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my left hand

Posted by on Apr 4, 2012 in Caretaking, Challenges, Love, Wholehearted, Writing | 1 comment

Day 14 of Verb Tribe we were invited to write our daily prompt, ten minutes on a paper bag, with our nondominant hand. I met this invitation with full resistance which looked like closing the prompt and doing everything else but write with my left hand. Eventually I came full circle and returned to the prompt and to the page, or bag. Here's what I shared after the prompt: Oh resistance! Huge crooked letters…and then an in rushing of sadness…this is how mom wrote at the end…oh how this frustrated her…I wrote through the sadness and struggle until the end of my bag. Then I flipped it over and with my right hand, wrote this: Say It's too hard, she says. Keep at it, I encourage. It looks like chicken scratch, she says. I can read it…kinda. Pfffffft. She says. Mom—you can do this. She picks up Mount Pen. I don't say it is chicken scratch. Her cursive handwriting was the first to go Along with memories of where she lived and who I was. She moves Mount Pen incrementally the letters of her name printed like a kindergartener. Great job! I say. If you say so, she says. I...

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the phoenix rises

Posted by on Apr 2, 2012 in Celebration, Challenges, Inspiration, Intention, Learning, Wholehearted, Writing | 1 comment

On Day 30 of Verb Tribe, this was our prompt: Gather up all your writing from this class–all those paper bags, all that filler paper. Take a photo ofeverything you have done.And then burn everything.Writing is process, not product. I couldn't do it. I'm a keeper. I rationalized that I wanted to make a piece of art out of them. Reality: I was attached to outcome and product. My proof. I took photos of every page. I made blog posts out of several of my favorites. Then yesterday, weeks after this prompt, I shared this with my Tribers: I've been clearning for the past few weeks (cleaning and learning) letting go, giving away, repurposing. I gave my mom's shells to a young woman I had seen doing crafts in front of a local cafe. Huge letting go. Today, April 1st is the anniversary my husband and I celebrate; the day we met twenty-nine years ago. Last night at midnight I tapped the final words of my screenplay—a year long endeavor wrapped in the last 31 days of March. All of these moments coalesced and today I was ready to release my words to the elements. I clutched my pages to my chest all the way to the grill on the patio. Dear God it's like letting go of a child… I lit the brown paper with my Zena Moon matches and whispered a prayer to my muse and the universe and my dead loved ones. Here is my offering. Here is my heart—be gentle. Once the pages caught I was giddy with seeing the colors and patterns and reading words before they ceased to exist. The brown paper bloomed into a fiery rose and cooled into an ash cabbage before wisping away on the breeze. Gorgeous. Exhilarating. Realization dawned. I could burn my book and start again. Knowing that the story was IN me was a breaking open AHA moment. The phoenix rises from the ashes. I am grateful I waded through resistance to gift myself with this glorious burning...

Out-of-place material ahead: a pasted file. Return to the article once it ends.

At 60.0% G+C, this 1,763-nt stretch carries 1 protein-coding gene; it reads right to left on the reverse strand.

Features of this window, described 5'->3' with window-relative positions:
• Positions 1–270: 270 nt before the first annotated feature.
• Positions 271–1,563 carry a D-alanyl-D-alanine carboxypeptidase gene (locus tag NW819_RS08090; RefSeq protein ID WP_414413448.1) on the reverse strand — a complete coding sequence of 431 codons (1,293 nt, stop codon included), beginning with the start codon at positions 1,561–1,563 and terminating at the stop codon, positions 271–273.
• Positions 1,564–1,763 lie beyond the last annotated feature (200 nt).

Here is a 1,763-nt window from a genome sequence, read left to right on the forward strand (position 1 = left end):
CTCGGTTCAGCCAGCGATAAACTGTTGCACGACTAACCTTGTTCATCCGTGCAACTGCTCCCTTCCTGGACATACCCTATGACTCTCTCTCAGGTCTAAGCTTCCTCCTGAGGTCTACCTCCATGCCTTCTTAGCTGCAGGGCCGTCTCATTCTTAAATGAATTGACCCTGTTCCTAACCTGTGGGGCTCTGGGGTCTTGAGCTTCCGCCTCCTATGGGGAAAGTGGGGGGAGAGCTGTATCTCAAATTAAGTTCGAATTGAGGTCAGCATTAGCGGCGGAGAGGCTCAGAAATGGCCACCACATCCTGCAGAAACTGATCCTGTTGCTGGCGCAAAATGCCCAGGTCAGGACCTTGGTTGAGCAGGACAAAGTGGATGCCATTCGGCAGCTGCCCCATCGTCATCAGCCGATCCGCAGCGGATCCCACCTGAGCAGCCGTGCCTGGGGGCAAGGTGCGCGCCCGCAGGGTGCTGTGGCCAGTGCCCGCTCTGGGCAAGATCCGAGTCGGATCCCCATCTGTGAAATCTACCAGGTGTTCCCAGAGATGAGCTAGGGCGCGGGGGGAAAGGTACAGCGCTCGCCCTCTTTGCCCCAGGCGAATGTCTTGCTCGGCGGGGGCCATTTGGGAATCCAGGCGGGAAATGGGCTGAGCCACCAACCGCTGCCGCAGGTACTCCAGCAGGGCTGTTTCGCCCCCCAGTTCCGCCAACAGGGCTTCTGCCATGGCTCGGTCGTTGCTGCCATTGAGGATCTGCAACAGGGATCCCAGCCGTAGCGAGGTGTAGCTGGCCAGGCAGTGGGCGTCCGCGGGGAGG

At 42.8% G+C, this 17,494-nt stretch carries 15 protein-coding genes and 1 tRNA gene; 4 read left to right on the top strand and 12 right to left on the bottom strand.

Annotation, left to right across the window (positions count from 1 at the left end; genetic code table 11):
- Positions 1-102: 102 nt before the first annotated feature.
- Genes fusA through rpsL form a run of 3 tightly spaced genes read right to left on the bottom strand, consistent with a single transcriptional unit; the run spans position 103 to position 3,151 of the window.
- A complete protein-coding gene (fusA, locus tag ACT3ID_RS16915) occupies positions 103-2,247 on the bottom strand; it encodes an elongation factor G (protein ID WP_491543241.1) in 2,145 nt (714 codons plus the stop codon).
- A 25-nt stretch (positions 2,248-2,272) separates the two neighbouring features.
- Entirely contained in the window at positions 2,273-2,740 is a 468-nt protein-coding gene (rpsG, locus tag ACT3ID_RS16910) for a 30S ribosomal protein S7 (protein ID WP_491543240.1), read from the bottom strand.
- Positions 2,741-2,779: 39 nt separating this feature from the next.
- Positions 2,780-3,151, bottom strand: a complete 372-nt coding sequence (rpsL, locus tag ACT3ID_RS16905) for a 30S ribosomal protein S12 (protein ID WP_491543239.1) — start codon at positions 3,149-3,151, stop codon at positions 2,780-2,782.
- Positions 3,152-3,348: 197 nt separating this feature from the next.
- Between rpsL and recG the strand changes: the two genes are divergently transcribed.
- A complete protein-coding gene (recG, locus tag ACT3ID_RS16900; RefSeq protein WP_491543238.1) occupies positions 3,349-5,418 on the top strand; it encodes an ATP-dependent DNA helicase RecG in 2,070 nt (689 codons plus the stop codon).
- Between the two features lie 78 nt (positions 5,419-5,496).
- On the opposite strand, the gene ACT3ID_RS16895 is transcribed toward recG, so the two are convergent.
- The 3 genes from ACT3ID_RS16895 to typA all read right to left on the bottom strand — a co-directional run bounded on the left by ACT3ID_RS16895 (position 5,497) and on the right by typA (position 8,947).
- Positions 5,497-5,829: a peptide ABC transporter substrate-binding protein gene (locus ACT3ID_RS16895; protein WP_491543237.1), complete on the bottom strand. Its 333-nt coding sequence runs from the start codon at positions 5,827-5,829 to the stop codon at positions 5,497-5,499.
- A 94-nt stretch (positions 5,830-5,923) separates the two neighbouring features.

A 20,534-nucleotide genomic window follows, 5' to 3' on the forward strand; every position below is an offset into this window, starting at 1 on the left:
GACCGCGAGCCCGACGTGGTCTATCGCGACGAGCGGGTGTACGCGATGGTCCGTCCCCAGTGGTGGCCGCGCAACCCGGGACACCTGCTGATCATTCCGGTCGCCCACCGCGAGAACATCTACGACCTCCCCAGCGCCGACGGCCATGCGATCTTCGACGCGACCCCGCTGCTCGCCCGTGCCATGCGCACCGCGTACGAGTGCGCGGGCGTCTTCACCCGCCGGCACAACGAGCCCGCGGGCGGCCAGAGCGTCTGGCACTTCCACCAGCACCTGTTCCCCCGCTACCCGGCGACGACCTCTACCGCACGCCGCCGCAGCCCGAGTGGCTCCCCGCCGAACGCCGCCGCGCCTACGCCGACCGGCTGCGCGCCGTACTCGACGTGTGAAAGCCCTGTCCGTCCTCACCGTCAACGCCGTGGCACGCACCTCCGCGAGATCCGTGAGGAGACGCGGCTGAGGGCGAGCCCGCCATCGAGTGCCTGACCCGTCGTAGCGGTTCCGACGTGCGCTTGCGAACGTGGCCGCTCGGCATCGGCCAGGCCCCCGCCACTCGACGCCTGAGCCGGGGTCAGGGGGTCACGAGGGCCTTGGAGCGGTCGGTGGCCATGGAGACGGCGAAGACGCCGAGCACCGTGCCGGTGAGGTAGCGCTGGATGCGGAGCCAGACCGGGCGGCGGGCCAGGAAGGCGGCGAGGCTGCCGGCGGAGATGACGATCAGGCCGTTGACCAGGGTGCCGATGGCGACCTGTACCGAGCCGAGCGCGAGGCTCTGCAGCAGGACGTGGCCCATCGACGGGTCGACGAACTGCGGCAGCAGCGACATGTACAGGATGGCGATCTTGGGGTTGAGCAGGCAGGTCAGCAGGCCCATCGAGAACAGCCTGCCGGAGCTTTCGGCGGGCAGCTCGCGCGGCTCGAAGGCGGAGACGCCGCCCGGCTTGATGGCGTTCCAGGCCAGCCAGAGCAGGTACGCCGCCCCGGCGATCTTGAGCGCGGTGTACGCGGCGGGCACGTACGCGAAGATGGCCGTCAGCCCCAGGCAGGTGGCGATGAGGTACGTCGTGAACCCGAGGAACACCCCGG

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to tattoo or not tattoo

Posted by on Mar 1, 2012 in Authenticity, Challenges, Creativity, Family, Intention | 0 comments

I've been considering getting a tattoo since I turned forty. HA! That was seven years ago and I still haven't committed. Back then I suggested to Brin that we get the same tattoo and she loved the idea. She already has beautiful butterflies and a huge tree on her back with 'imagine' in its branches. She mentioned 'our' tattoo the other day so I've been pondering my procrastination. One of my friends recently opened Ocala Ink & More for tattoos, body piercing, and more. Next my co-worker showed me a gorgeous Hope tattoo (her first) on the inside of her wrist that she designed. Finally this week Jeff showed me a website that had photos of tattoos made with ultraviolet reactive ink so they only show up under a black light. Kinda cool, eh? This feels big—it is a forever decision. Tattoos remind me of the novel The Birth of Venus by Sarah Dunant where 16th century sisters find an unsettling and intimate tattoo on an elderly nun's body after she dies. Loved this story! One day I want a tree. One day a poem. Maybe a quote. I want it to be intentional and embody a life lesson like: choose love. Choosing is the hardest part. And then there's the decision of where I want it. Private just for me or am I declaring to the world and puttting it right out there? Is a tattoo's significance related to where it is placed on one's body? I'd appreciate hearing your thoughts dear reader—if you do or don't have a tattoo, why or why not? If you do—how did you choose what and where to place it? Does it still speak to you over the years? Would you do it again? This tree of knowledge with it's roots wrapped around a book really resonates with me:...